for T

If I could, I would make this a palpable thing,
weigh and shape yearning like clay
wheeled into fantastic forms, hollowed by hands
and glazed with promises only you hear.
Something this big resists firing
but withstands heat.

Try it, and you will find love
cracked on the surface
but unbreaking in its substance.
Strength is not always motion.
Sometimes it is shown
only in holding together.

About Susan L Daniels

I am a firm believer that politics are personal, that faith is expressed through action, and that life is something that must be loved and lived authentically--or why bother with any of it?
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39 Responses to Clay

  1. Alice Keys says:

    I once made pottery and clay sculptures. This poem really works. It gets the hands in the wet clay again.

  2. BroadBlogs says:

    Beautiful! Thank you.

  3. oneofaclass says:

    I love this, especially your take on strength.

  4. Green Speck says:

    “Strength is not always motion.
    Sometimes it is shown
    only in holding together.” – Your words have beautiful substance !!!

  5. George Ellington says:

    Indeed, the textures of love are hardly consistent. Sometimes they give one an impression of brilliant endurance, of unwavering commitment. And other times, the cracks appear, and if you run your finger over them, you fear the brittle sound beneath your flesh. Fear is a terrible thing to endure. In love. If I close my eyes and reach out my hands, there is nothing to feel. And the textures in my mind–the fabric so amorously woven–feels worn. Frayed. Sometimes, Susan, I tell myself that it is time to leave. To seek a greater sense of belonging. And something that will hold together.

    • Ah, George, I identify. Right now in the midst of trying to prove something unprovable. How is it done?

      • George Ellington says:

        How? If only I knew, Susan. Something you believe? Something you know to be true? Sometimes it is difficult enough convincing myself. Convincing others? I began listening to NPR again this week. I go through these cycles–wanting to know what is going on in the world around me–learning enough to feel depressed–going back to my music until I feel so out of touch that I go back to the radio again. And one of the most persistent thoughts that plagues during these radio times of mine, soaking in all the anguish of the world and the tragic commitment to violence that mankind seems to possess–how can they not know? How can so many people just not know? … Which invariably makes me question myself.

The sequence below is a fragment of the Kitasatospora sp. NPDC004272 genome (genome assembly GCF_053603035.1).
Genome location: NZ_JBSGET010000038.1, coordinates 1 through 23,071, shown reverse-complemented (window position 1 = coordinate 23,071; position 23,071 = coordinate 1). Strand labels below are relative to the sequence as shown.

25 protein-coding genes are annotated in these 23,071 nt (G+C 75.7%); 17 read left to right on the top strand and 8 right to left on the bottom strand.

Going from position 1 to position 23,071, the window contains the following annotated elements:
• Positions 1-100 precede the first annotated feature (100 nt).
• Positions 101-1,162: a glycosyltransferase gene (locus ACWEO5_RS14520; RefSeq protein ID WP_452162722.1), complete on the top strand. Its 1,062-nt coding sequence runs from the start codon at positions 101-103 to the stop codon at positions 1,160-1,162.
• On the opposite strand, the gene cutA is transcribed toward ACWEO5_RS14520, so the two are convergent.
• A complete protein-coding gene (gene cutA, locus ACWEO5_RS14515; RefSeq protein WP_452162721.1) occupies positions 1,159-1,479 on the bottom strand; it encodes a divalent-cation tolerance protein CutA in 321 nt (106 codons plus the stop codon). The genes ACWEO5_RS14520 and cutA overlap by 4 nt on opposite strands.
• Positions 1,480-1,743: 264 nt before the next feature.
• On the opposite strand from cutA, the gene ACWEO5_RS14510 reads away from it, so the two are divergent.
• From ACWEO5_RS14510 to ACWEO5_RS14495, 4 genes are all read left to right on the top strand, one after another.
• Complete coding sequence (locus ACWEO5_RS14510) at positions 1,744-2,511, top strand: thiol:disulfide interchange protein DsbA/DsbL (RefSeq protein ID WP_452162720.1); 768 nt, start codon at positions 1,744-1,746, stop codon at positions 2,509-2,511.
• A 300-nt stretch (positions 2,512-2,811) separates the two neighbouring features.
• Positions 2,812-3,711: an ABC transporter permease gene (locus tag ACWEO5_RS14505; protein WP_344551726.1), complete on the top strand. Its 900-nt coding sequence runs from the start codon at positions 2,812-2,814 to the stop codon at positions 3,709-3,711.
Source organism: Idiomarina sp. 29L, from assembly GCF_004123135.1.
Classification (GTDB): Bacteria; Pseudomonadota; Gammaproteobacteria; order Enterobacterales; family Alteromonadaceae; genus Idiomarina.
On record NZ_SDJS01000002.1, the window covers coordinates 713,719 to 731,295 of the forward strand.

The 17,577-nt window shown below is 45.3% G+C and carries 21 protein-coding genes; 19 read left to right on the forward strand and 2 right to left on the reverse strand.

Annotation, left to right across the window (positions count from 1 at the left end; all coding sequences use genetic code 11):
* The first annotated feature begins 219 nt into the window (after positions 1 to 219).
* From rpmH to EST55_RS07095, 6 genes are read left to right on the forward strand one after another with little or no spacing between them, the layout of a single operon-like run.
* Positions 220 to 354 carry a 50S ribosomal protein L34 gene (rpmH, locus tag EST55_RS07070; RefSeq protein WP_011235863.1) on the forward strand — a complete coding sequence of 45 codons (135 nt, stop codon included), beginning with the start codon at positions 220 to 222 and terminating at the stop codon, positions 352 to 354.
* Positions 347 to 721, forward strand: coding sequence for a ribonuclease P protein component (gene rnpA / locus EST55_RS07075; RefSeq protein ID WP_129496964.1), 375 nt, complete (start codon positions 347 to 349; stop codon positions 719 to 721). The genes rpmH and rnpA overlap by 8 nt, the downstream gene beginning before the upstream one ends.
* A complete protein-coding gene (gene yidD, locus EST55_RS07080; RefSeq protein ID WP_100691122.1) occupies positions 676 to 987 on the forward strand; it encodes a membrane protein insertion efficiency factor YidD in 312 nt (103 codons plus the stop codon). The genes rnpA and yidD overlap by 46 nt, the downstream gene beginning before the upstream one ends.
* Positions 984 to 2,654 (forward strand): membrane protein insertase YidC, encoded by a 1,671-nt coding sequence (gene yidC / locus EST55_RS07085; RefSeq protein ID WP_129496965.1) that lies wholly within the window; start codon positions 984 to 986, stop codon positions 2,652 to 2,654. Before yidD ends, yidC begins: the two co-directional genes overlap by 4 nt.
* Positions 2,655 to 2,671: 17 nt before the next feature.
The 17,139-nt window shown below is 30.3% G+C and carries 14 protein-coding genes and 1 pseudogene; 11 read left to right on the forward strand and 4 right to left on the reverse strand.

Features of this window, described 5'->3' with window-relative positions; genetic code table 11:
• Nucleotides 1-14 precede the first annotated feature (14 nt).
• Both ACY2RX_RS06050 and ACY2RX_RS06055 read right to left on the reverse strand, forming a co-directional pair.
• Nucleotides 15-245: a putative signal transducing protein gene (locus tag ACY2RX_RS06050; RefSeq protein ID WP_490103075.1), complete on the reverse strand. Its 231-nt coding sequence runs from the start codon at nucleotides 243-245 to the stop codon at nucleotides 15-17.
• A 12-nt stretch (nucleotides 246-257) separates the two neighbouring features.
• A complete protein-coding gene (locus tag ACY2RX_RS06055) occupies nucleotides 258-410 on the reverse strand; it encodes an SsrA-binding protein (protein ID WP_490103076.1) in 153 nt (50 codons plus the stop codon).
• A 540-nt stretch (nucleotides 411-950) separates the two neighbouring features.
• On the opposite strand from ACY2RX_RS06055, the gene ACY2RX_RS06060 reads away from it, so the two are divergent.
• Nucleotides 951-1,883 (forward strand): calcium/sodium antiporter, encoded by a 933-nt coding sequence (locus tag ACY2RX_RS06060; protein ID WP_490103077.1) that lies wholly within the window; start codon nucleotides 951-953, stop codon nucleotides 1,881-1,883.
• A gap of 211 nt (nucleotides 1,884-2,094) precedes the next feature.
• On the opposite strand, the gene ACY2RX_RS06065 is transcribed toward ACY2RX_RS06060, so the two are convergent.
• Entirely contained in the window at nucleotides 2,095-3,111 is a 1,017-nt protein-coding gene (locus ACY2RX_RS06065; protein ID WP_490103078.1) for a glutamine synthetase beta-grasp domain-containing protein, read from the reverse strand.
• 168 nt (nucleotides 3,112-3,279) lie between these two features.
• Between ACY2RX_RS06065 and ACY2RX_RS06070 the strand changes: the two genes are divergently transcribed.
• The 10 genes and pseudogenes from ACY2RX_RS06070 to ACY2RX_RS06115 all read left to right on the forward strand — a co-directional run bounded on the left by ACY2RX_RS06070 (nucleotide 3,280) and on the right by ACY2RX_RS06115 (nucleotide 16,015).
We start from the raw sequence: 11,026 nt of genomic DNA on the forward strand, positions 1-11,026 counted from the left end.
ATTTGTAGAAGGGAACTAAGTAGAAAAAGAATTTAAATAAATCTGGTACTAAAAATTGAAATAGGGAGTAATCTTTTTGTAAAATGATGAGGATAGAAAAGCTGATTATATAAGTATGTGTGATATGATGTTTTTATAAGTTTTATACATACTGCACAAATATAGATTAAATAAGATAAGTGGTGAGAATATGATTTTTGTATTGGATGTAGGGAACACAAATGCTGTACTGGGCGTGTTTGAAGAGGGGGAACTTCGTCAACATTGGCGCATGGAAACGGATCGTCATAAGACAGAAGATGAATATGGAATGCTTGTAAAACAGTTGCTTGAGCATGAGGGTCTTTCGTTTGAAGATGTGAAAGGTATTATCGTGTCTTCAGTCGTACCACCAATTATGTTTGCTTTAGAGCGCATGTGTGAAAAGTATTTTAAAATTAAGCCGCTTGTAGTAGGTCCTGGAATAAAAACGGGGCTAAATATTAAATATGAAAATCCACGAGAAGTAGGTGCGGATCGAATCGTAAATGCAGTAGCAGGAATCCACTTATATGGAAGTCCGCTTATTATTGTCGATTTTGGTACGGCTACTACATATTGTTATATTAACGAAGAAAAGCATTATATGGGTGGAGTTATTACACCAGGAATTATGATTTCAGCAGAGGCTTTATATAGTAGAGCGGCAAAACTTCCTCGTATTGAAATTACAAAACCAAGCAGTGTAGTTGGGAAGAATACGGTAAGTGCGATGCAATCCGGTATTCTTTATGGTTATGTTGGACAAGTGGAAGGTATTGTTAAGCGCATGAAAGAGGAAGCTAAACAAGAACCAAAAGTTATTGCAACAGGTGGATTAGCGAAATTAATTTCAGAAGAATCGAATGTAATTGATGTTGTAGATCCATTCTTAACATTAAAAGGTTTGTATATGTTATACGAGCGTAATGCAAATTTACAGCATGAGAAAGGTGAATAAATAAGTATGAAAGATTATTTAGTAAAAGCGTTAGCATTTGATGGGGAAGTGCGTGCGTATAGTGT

6. annotating60 says:

    I really like this idea Susan. It has real potential for an extended thought piece. Please work it for yourself.>KB

  7. nelle says:

    Weigh and shape yearning like clay… like.

  8. Being immobile and bedridden for 27 yrs I’ve come to value that of holding together is sometimes a miracle ~ BEAUTIFUL dear Susan ~Deb

  9. Thomas Will says:

    How do I love thee…
    let me count the ways…..
    1… 2… 3… joking!…
    When I reach the end of something unknowable
    that seems to have escaped,
    feeling as though there is no place
    for my love to possess.
    Though so close she is and unattainable
    in my amount of confidence in such lofty things.
    So much water under such a small bridge
    it is a wonder it remains.
    This unseen current must rest someplace.
    Buried it hides.
    Blamed and blaming. Hurt and hurting.
    A double edged sword that cuts bone, marrow, sinew,
    and things not tangible.
    It wanders, that current and wonders.
    But a seed was planted in eternity so long ago,
    and that water has found that little seed.
    Always there, the seed and now there is growth.
    There is no blame.
    No shame.
    Why has the water waited so long?
    There is a season for growth.
    A purpose.
    New birth.
    Thank you for being the reason that makes the current flow once again.


  10. Your poetry just gets better and better, Susan.

  11. Beautiful — made me think of this:

    “Thirty spokes converge upon a single hub;
    It is on the hole in the center that the use of the cart hinges;

    We make a vessel from a lump of clay;
    It is the empty space within the vessel that makes it useful;

    We make doors and windows for a room;
    But it is the empty spaces that make the room livable;

    Thus, while the tangible has advantages;
    It is the intangible that makes it useful.”

    ― Tao Te Ching

  12. Victor says:

    Beautiful! I kept scrolling to continue reading,alas it ended too soon.Expand please.

  13. Victor says:

    Reading CLAY over and over.This is deep.One of my favourites yet.

  14. Jeremy Nathan Marks says:

    This definitely resonates with me, Susan. I like thinking that sometimes love is the existence of anything in the first place; that love begins with the coming together of anything at all.

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